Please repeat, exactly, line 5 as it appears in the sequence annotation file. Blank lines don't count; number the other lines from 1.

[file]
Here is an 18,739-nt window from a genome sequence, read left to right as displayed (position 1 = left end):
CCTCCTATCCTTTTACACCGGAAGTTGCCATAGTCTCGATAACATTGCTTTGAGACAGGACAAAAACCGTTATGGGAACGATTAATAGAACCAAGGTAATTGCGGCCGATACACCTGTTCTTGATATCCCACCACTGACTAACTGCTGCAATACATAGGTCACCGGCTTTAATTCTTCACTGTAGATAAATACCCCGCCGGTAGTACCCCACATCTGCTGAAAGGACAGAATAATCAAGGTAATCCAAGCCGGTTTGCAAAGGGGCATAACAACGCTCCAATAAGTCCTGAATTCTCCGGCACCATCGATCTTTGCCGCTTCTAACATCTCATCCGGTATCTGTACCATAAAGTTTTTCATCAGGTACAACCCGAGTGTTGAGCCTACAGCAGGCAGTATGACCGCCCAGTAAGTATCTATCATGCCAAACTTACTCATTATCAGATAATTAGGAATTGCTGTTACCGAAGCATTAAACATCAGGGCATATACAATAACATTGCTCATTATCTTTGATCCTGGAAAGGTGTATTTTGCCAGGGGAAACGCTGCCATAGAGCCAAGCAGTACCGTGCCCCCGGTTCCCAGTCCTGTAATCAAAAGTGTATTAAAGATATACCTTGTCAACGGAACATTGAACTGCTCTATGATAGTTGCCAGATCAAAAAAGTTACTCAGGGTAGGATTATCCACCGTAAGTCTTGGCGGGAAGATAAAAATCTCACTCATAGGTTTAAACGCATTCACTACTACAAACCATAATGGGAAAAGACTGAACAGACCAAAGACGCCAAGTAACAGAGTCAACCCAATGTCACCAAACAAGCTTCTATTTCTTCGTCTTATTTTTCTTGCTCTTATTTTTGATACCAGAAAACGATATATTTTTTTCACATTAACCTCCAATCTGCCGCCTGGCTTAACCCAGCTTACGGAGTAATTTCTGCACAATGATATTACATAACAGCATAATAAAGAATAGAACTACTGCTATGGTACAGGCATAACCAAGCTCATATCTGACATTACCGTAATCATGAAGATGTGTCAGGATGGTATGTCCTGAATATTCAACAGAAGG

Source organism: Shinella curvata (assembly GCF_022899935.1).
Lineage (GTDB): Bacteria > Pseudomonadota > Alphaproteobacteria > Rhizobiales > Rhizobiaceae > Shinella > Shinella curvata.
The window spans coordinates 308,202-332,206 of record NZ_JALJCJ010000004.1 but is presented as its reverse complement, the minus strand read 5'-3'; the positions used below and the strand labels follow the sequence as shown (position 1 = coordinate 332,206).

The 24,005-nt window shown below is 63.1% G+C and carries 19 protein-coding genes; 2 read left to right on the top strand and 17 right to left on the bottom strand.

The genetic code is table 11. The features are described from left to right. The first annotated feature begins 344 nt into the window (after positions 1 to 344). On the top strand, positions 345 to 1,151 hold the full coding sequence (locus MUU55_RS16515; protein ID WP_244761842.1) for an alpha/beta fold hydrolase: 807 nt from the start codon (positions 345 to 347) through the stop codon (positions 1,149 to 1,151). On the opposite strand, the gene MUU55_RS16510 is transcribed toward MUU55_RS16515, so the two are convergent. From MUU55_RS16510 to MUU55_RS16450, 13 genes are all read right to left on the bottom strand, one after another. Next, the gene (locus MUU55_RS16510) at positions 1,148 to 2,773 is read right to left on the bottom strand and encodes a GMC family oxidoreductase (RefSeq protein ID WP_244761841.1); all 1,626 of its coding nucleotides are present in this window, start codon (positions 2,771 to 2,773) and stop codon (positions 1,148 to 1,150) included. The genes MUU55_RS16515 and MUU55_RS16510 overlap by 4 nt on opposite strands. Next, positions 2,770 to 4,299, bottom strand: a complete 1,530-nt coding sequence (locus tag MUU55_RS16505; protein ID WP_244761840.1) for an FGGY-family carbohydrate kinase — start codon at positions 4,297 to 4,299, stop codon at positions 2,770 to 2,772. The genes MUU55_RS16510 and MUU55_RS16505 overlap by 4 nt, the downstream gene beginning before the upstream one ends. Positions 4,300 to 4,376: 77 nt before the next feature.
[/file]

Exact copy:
The window spans coordinates 308,202-332,206 of record NZ_JALJCJ010000004.1 but is presented as its reverse complement, the minus strand read 5'-3'; the positions used below and the strand labels follow the sequence as shown (position 1 = coordinate 332,206).